As we prepare for our August 2018 Exhibition, an examination of some of the photographs in the Society’s collection has produced some exciting finds; the photos reproduced in my column in this month’s newsletter are just three of the gems identified. They depict Inverloch many years ago, and are a reminder of the quote “If you want to see how far we’ve come, just look at the past”.
Your Society has an extensive and valued collection of photographs, prints, maps and documents, which reside at various members’ homes, ready for a thorough analysis once we achieve our own home, which we aim to be the Inverloch Maritime and Historical Museum.
Founding Inverloch Historical Society (1996)
Recently my attention was drawn to some articles and documents from the foundation days of the Society in 1996. They are a fascinating read, and I am absolutely certain that the good people featured in the photo and news clipping reproduced below would never believe that 22 years later the Society still has no ‘home’. One face in the group is still with us, Joan Lehmann. Joan is a strong and active supporter of the Society, and in my role as current President, I personally know of her commitment and considerable interest in local history.
The first meeting of the Society was convened on 26 June 1996 at the RSL Hall by Nancye Durham and Norm Deakin with 24 people in attendance. Members elected Nancye as President, Norm as Secretary, Jim Ward as Treasurer and Ken Howsam as Registrar.
In her remarks to the meeting, Nancye said, “Initially, donated historical items will be cared for by Society members until a permanent headquarters can be found. To that end, I have approached Bass Coast Shire about finding a suitable home for the Society”. Need I say more! We continue with the same issue pressing on our collective minds.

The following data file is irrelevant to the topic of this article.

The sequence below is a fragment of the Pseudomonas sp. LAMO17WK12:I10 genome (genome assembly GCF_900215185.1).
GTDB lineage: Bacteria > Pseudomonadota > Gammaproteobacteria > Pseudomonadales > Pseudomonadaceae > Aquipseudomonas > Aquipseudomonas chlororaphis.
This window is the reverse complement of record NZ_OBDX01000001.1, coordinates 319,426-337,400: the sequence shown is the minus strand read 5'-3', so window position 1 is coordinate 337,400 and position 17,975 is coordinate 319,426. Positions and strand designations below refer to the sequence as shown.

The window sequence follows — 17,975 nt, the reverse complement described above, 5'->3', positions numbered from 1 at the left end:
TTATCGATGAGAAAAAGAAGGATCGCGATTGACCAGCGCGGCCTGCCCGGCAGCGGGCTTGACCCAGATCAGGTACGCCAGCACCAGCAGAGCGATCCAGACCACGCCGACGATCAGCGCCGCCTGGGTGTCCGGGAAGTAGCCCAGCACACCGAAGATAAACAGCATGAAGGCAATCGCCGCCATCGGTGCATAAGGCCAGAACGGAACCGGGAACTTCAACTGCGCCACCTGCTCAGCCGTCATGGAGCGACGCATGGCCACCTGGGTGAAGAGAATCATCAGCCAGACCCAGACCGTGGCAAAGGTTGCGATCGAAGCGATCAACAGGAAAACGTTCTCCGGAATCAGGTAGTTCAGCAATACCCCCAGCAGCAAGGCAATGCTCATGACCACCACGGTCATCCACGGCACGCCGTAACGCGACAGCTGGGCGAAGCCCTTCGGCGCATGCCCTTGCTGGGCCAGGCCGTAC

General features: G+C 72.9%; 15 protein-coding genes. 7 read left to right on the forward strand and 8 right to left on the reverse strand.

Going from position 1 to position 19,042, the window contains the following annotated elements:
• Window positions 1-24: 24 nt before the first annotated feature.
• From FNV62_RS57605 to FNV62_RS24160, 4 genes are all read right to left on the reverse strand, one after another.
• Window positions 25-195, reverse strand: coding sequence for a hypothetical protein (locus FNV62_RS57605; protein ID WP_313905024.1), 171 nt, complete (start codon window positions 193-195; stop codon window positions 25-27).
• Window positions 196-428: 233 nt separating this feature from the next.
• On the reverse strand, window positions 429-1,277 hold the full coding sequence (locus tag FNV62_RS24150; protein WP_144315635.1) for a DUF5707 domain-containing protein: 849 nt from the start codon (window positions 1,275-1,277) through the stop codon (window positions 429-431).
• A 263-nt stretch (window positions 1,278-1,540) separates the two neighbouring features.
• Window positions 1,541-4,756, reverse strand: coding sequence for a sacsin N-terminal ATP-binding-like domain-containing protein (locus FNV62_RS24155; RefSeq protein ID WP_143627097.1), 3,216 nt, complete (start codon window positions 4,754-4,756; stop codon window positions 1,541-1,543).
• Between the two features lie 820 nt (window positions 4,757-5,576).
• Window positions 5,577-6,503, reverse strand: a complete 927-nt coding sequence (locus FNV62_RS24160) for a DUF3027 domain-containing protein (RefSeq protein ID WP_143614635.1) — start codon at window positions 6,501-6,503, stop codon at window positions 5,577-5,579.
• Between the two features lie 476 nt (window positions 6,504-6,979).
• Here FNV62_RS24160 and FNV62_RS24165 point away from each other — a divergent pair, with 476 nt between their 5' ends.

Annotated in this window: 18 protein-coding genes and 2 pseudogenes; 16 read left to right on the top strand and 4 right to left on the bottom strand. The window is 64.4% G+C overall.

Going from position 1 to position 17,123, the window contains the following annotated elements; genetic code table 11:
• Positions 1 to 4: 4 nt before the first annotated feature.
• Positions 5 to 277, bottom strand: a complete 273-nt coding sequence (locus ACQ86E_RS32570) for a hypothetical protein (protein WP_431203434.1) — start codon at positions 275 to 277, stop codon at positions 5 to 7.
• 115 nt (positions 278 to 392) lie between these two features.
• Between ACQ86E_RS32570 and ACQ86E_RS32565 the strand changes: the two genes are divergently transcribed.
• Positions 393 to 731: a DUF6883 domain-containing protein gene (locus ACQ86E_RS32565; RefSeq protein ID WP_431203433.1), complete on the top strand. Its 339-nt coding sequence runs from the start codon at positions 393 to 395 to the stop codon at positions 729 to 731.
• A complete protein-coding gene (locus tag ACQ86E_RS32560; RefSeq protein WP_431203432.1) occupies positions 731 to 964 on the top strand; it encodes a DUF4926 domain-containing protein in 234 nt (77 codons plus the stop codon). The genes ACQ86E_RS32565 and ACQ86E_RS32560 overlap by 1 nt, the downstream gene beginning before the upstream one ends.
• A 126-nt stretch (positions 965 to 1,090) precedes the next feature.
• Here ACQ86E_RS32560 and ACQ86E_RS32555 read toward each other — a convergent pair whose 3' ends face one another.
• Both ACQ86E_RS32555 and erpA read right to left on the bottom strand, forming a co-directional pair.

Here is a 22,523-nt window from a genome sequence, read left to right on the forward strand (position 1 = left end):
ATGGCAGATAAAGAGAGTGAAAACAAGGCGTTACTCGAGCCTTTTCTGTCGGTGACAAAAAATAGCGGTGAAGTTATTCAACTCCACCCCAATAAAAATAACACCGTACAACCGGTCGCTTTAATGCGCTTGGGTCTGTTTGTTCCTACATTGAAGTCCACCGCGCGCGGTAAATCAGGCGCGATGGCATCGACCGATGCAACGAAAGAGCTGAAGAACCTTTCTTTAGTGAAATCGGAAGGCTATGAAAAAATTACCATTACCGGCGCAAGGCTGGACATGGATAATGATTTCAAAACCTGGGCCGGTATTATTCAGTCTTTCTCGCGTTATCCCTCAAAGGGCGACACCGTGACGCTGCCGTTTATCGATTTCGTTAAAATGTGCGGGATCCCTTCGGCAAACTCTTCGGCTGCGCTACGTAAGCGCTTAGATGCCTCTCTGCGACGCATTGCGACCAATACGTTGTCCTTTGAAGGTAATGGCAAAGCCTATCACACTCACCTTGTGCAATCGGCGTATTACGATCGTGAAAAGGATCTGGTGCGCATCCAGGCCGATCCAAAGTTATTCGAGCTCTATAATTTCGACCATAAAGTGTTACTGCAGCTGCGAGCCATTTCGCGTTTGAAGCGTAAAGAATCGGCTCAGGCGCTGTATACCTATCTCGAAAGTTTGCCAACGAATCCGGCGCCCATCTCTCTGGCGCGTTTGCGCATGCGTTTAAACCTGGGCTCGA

The steering wheel that was for many years mounted on the sign behind the Ripple on The Esplanade has been replicated by the Society, thanks to the work of the Inverloch Mens Shed, and restored to its original position by member Leon Lubransky. Thank you Leo.
‘The Ripple Effect’ newspaper article
Inverloch Historical Society Polo Shirts
Aqua coloured polo shirts complete with the Society’s logo (embroidered in navy), can be ordered at $26 each, provided we receive sufficient orders. It would be a good look to the general public to see members at the August Exhibition wearing these shirts. An initial order of 20 shirts has been placed. However, most of these are spoken for. A shirt will be displayed at a general meeting when available. In the meantime, if you would like to place an order, please ring John Hutchinson on 5674 6159 and cite the chest measurement required in centimetres.
Proposed Maher’s Landing Development
Members may be aware that Mering Corporation, led by Mr Jason Yeap, aims to develop land facing Anderson Inlet. Land purchased for the proposed development is located between Maher’s Landing and Pound Creek and will be used principally for residential development and boating facilities.
Several members attended Mering’s second community presentation at RACV Inverloch and were surprised to hear that an Inverloch Heritage Museum is on it’s list of possible projects at Maher’s Landing. In a subsequent discussion with Mr Yeap and his Project Manager, both expressed to me that Mering had liaised with Inverloch Historical Society regarding the proposal.
As President, I want to assure members that this is not the case. Any approach by Mering, or proposed response by the Society, would have been discussed at both a Committee Meeting and a General Meeting. Further, I am unaware of any approach to the Society by a representative of Mering for the purposes of liaison or consultation. This is clearly evident from meeting minutes.